Boyds Mills, ME Train Wreck, Feb 1889
THE RAILROAD FIRE AGAIN.
THREE MEN PERISH IN A WRECK ON A MAINE ROAD.
BANGOR, Me., Feb. 23.--The most serious railroad accident that has been known in this State for many years occurred at Boyd's Mills, two miles east of Kingman, this morning. The morning train, leaving this city at 6:45 o'clock for St. John, was derailed at that point, the accident prostrating most of the telegraph wires rendering communication difficult. Enough has been learned, however, to make it certain that it is of a very serious character, involving considerable loss of life and destruction of property.
The train consisted of an engine, baggage, mail, express, and Pullman, and four passenger cars, including a second-class car. The train was under charge of Conductor Chase. A misplaced switch is assigned as the cause of the accident. The engine was wrecked and the cars were piled in confusion upon it. The train was equipped with the Sewall heater, but the debris took fire from the locomotive and was soon in flames. A dispatch from C. H. Hawthorne, American Express messenger on the train, says:
"Serious accident to train. Mail, baggage, Pullman, and second-class cars all burned up. I saved my safe and contents and a portion of the lighter freight. All the heavy freight was burned up, including all of the baggage."
A dispatch from the Western Union office at Kingman says: "The mail train ran on to the siding at Boyd's Mill this morning, striking against some cars with such force as to throw the engine, baggage, mail, and smoking cars from the rails, and they immediately took fire. Henry Goodwin, fireman, of Bangor; William D. Mudgett, mail clerk, of Dexter, and John Campbell, also a mail clerk, of St. John, perished in the wreck. Julius Angell, engineer, and C. Palmer of Bangor, mail clerk, were injured, the former very seriously. The cause of the accident is unknown at present."
The scene at the wreck was a pitiable one. Mail Clerk Mudgett was standing by the stove when the accident occurred. The mail car was piled up on the wrecked engine and all three men were pinned down. Campbell's back was broken. Caleb Palmer said to Mudgett: "How are you, Billy?" "I am all right, Cale," was the answer, "but I'm burning." "Well, I have got to go with you," said Palmer; "good-bye." The the wreckers came and brakemen with axes cut Palmer out. Conductor Chase got hold of Mudgett's hand, but was driven back by the fire. Mudgett said: "I've got to go, Cale." Palmer answered: "I know it, Billy. I would save you if I could. Good[sic} bless you. Good-bye." "Good-bye, Cale." came the answer, and then the fire stopped everything else.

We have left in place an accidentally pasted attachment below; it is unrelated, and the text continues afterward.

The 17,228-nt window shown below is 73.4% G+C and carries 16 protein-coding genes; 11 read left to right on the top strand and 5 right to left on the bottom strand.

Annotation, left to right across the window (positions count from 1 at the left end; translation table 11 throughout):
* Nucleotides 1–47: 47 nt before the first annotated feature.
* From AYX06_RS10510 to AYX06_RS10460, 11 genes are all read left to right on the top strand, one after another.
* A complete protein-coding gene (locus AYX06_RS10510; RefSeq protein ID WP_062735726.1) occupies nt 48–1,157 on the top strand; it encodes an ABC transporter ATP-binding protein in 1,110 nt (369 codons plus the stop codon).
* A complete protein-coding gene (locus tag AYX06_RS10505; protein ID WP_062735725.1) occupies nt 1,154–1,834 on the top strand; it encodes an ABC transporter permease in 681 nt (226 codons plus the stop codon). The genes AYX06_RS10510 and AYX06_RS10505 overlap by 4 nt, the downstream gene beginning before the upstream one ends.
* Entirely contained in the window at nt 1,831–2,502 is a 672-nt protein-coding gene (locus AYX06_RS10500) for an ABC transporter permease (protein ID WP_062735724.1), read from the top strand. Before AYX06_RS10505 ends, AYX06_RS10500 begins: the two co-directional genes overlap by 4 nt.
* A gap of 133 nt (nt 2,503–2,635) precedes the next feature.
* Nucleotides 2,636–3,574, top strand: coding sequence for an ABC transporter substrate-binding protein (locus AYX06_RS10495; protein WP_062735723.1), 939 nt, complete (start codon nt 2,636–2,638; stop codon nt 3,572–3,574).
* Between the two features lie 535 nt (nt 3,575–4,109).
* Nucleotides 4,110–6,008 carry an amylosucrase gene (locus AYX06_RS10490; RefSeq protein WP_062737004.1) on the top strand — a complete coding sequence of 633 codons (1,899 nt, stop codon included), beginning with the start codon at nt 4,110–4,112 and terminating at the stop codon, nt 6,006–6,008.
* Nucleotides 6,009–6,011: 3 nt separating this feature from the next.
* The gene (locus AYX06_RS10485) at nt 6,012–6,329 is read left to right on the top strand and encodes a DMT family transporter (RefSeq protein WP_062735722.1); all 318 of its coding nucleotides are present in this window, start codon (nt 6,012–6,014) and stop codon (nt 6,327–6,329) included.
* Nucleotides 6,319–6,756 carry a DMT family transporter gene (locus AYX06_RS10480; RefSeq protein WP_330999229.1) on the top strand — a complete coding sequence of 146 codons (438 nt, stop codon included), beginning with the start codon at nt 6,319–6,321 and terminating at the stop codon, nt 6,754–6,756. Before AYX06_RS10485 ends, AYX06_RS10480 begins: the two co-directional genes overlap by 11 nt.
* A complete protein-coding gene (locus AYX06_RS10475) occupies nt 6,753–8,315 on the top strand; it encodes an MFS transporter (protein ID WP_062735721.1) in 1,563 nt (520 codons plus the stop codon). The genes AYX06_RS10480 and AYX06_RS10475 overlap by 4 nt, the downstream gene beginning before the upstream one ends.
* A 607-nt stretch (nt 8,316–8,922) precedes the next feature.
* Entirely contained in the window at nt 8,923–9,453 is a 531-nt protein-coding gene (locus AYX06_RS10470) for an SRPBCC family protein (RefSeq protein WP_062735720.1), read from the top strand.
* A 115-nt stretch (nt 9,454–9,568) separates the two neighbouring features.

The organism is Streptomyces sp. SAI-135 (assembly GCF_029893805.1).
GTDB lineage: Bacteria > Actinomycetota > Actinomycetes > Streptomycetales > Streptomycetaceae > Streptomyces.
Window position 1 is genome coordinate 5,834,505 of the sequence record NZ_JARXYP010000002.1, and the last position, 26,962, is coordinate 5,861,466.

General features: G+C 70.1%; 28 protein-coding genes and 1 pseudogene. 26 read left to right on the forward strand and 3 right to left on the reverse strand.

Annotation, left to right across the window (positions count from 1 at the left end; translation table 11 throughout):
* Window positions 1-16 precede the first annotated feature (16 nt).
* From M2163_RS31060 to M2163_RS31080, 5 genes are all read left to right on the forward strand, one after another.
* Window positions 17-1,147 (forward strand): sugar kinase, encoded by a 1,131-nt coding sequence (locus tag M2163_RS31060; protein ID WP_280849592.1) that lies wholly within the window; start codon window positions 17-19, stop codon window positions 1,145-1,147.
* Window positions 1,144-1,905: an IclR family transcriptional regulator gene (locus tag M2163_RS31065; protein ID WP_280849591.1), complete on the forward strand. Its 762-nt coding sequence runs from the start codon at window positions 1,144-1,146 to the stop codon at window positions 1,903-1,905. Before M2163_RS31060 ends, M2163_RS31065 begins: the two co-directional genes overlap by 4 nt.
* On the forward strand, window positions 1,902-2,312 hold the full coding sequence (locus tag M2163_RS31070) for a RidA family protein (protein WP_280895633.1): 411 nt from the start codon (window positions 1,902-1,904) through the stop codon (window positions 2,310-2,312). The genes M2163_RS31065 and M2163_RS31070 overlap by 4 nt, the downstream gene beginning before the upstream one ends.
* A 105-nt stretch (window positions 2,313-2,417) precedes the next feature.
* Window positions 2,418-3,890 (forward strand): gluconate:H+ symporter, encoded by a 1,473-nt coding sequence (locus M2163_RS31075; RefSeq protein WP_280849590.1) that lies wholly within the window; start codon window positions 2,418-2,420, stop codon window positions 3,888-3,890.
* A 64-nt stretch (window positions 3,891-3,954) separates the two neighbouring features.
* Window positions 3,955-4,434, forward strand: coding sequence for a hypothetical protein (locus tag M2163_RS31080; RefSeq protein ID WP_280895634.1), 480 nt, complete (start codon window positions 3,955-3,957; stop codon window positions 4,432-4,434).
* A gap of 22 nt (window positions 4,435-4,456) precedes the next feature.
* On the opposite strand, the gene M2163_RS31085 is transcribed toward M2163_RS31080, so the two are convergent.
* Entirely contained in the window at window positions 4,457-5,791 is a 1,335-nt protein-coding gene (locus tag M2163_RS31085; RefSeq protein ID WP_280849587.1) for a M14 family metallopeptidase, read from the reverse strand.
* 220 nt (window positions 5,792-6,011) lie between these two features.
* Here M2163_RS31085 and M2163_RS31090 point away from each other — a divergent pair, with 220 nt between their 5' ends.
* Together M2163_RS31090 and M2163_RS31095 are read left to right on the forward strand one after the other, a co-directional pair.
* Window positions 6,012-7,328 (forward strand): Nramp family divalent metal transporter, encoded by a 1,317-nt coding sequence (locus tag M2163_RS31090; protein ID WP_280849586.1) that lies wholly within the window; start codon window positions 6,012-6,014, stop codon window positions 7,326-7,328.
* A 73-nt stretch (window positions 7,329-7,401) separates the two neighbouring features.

Campbell said good-bye to Palmer, but his back was broken and he spoke nothing further. Goodwin was burned beneath the engine. Angell, the engineer, was badly cut on the ear and head and sustained general bruises. A. McLain, the Coroner here, says the remains cannot be taken away this afternoon. An inquest will be held Monday.
Conductor Chase had his hair singed in trying to save the clerks. Passengers were sent forward by special train.
At a late hour it has been learned that at the place of the accident there was a switch leading to a side track, the latter leaving the main line at a sharp curve. The switch was open, and as the thermometer was 10º below zero the engineer was running with closed window, and this fact, coupled with another fact that a heavy white frost hung over the land, prevented him from seeing the danger. On the curve, a distance of 200 feet, there stood a box car, and into this the train plunged. Just previous to this the train swept down all the telegraph poles which support the Atlantic cable wires and many others, and after striking the car it left the rails, the first four cars piling on to the locomotive, and immediately taking fire.
In all respects the train was a model one and all the men engaged in running it were trustworthy. The place of the accident is remote from any settlement, telegraph service meagre, and as the wires are in the hands of the railroad people all the facts will not be learned until tomorrow.
The New York Times, New York, NY 24 Feb 1889